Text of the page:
The acceptance and use of cryptocurrency has accelerated during the pandemic, and with that the banks motivation to innovate and embrace digital currency rather than fight against the tide. Cryptocurrency is designed to be decentralized and anonymous, which is attractive to those fearing too much power and surveillance by governments on citizens spending, similar to the way tech giants mine user data. Central Banks such as ‘Bank of England’ and ‘Banco De Mexico’, are planning their own Central Bank Digital currency. China has already launched its own CBDC, and ‘Bank of Jamaica’ will be launching their own CBD later this year after a successful pilot in 2021. The impacts are far reaching both economically and for humanity. What would make a CBDC different to card and digital payments already in existence? CBDC will make payments faster with immediate settlements, and could make payment processing and transaction fees cheaper, while there is also a focus on encouraging innovation and increasing efficiency. Maintaining currency sovereignty, legal and regulatory safeguards such as payment tracking for anti-money laundering and terrorism, are also drivers for central banks own digital currency, which can be distributed through commercial banks without causing too much disruption. CDBC’s could enable financial inclusion for the 1.7-billion adults around the globe who are without a bank account, either through digital wallets, or legislation to ensure everyone has a bank account of some sort.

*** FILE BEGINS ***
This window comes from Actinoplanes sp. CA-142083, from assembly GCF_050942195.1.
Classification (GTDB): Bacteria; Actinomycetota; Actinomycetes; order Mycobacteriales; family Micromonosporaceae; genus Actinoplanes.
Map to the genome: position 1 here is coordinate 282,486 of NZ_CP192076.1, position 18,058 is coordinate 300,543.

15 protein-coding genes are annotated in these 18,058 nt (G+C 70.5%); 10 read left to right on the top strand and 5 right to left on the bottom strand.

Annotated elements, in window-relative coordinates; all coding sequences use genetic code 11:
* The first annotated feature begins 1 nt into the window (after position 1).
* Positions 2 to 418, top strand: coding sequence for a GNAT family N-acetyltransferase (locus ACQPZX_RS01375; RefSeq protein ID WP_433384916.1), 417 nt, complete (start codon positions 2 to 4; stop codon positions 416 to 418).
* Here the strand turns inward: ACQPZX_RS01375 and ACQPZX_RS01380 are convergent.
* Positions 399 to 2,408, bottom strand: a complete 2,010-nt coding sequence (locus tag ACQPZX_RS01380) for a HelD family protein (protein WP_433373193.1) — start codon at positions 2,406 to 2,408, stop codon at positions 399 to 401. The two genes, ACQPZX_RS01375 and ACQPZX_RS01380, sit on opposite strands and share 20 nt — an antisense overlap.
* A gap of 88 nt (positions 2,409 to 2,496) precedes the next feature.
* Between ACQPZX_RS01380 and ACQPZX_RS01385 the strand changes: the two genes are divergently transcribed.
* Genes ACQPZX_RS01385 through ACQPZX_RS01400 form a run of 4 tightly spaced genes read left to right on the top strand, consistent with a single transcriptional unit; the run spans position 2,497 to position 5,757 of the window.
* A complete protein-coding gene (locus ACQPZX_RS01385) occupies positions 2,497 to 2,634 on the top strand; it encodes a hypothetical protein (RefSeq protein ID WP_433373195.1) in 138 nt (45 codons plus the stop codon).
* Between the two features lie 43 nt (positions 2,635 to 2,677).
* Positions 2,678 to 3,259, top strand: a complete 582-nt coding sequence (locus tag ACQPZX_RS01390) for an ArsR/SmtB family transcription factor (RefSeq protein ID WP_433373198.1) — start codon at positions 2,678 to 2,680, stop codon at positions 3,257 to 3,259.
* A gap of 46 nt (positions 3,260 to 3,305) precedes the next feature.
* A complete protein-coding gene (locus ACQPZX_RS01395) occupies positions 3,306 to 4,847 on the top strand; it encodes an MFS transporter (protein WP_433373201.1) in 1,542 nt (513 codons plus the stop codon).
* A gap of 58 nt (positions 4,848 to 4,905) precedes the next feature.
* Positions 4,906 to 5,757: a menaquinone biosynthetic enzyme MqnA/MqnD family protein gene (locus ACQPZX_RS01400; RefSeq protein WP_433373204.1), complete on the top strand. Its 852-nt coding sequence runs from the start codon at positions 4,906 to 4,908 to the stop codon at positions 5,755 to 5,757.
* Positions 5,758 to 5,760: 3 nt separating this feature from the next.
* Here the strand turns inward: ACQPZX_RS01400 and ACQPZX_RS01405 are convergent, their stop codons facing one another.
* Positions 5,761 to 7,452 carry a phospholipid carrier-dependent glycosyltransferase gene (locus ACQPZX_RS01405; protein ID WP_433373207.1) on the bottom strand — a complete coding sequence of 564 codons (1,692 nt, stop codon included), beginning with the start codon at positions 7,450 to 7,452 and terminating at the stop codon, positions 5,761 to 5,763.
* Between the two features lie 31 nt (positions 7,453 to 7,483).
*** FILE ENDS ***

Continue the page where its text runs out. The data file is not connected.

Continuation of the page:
Through monetary policy committees and strong economic governance, financial stability, cyber resilience and energy efficiency will be achieved, CBDC can complement traditional currency and co-exist with commercial bank money and bank notes, without harming the economy, banking or citizens. Choice will as always be key for global citizens in 2022 and beyond.
Extract: Digital World Predictions 2022
About the Author
Deborah Collier is a Strategic and Futurist Leader is in business, digital, education and business with career experience in governance, banking e-treasury and commerce. She is President of Digital Skills Authority, and has delivered her annual digital world and digital business predictions for 13-years.